The Two Things Every Social Media Campaign Must Include
Working with publishers in the field of social media as I do, I see the conceptions and misconceptions that arise around it. As an important component of both SEO and internet marketing, social media has developed a certain amount of prestige, but that very cachet has contributed to the accumulation of myths that cling to it.
Just in the last couple of months I have seen several publishers launch social media campaigns with high expectations and come away disappointed. Where is the disconnect? Is it in the hype surrounding social media, or in the implementation?
From my perspective it's a little of both. Social media's strength lies in its potentially viral nature. You know how it works: you post something on Facebook, and it shows up on the walls of all 734 of your friends. If even one of those friends does something as simple as hit "like" (even by a very easy-to-make mistake) then VOOM— it shows up on the walls of all 829 of his or her friends. And so on in a pattern of exponential growth.
Sounds easy, yes? Well yes-and no. It certainly is a starting point for an understanding of social media; and it serves as a launching point for many publishers as they begin to set up Facebook pages, Twitter accounts, and LinkedIn groups and begin the daily task of updating with references to stories and blogs, starting discussions, generating "buzz."
And that is not wrong-it's actually quite correct, as far as it goes. Left alone at that point, your social media efforts can raise awareness of your publication and build audience. It brings you from point A to point B.
The problem arises when a publisher tries to connect the audience building from social media to a sale-or, even worse, use social media but skip the audience development and go straight to a sale. But that is what many publishers are doing: trying to sell direct using social media tools or, at best, using a two-step process to develop an audience (by getting people to join a group, follow on Twitter, or "like" a page), and then sell them something.
This kind of two-step marketing is much easier done by developing an email list and selling to it— and even with email it isn't most effectively done in that two-step process. Effective email marketing demands developing and maintaining relationships, building trust, and giving lots away for free. How much more so, then, does social media, where every interaction is trust- and permission-based.
To make social media marketing effective, a publisher has to find ways to motivate people to take action and share an offer with their peers. And no, just asking the audience to subscribe to a publication or purchase a membership and requesting that they share your offer with their friends is unlikely to get very far. Why should it? I don't pass that kind of thing on-do you?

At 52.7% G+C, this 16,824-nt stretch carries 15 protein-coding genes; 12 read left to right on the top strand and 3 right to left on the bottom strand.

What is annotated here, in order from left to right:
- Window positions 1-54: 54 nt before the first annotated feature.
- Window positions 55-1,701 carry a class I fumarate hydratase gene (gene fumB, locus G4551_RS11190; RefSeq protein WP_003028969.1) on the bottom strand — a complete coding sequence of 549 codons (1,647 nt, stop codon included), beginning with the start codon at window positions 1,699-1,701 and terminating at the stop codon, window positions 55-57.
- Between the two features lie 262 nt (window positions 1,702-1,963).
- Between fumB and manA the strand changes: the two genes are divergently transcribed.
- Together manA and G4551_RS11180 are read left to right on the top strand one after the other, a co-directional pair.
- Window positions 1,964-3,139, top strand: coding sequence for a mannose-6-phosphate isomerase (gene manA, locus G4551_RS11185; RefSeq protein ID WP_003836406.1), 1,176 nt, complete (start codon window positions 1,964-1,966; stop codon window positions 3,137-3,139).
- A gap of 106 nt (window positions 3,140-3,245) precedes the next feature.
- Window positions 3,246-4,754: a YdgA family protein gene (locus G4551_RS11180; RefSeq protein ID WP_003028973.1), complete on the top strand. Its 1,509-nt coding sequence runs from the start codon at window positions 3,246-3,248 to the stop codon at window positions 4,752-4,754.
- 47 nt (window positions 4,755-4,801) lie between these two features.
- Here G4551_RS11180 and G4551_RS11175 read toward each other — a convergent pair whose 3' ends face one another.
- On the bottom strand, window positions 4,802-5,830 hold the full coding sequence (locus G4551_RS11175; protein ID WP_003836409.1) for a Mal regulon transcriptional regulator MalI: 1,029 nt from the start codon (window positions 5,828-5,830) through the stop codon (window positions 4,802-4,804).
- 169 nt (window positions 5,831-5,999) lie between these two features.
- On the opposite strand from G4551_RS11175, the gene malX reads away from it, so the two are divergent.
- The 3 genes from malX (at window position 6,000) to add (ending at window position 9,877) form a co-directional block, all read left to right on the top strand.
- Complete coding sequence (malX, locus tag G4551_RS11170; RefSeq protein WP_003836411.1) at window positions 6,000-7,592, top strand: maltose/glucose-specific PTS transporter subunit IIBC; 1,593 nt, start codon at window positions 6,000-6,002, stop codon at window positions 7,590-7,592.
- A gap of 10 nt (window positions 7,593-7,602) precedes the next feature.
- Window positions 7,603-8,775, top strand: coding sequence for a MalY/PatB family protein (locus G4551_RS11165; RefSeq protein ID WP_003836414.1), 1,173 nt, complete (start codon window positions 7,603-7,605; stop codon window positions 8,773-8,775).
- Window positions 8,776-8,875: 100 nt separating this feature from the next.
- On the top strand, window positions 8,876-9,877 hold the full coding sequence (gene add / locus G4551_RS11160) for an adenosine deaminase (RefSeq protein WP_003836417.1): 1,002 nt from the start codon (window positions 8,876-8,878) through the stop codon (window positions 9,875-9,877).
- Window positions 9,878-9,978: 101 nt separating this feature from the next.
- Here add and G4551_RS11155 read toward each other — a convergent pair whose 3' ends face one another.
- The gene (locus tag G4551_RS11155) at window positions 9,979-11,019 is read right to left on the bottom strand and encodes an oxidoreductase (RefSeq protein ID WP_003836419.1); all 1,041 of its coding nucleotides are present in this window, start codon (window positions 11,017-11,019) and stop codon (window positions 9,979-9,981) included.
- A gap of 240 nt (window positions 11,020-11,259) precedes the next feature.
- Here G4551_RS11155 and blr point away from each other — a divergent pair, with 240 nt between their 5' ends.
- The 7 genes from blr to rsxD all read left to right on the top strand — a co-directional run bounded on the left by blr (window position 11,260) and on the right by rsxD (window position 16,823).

A good social media marketing toolkit includes many items that can help move the needle— contests and incentives, video and audio clips, humor and suspense. But at their basis there are two things in particular make social media marketing work: starting from "free" and delivering value. The two in combination are exciting and shareable. Either one without the other is weak. A campaign that includes neither is doomed to fail.
Here on Media Dojo I'll share with you ideas and tips on how to structure a great social media campaign. It's a multi-step process with many elements that are frequently overlooked. But every great campaign that I'll show you will start with the two elements of value and free: offer something for free and deliver tremendous value.
I've seen publishers walk away from social media before ever developing a serious campaign that includes either of those elements. In doing so they have ignored the only two things that could have assured them success in social media marketing.
Linda Ruth, as president of PSCS Consulting (www.PSCSConsulting.com), offers communication companies worldwide the keys to magazine launches, search engine optimization and audience development online and at retail. She is a pioneer in the fields of Online Audience Optimization (OAO) and gamification for content publishers. Her books, "Internet Marketing for Magazine Publishers" ; "How to Market your Newsstand Magazine"; and "Secrets of SEO for Publishers" can be found on Amazon. Find her online at Google Plus, Magazine Dojo, LinkedIn, and Twitter @Linda_Ruth.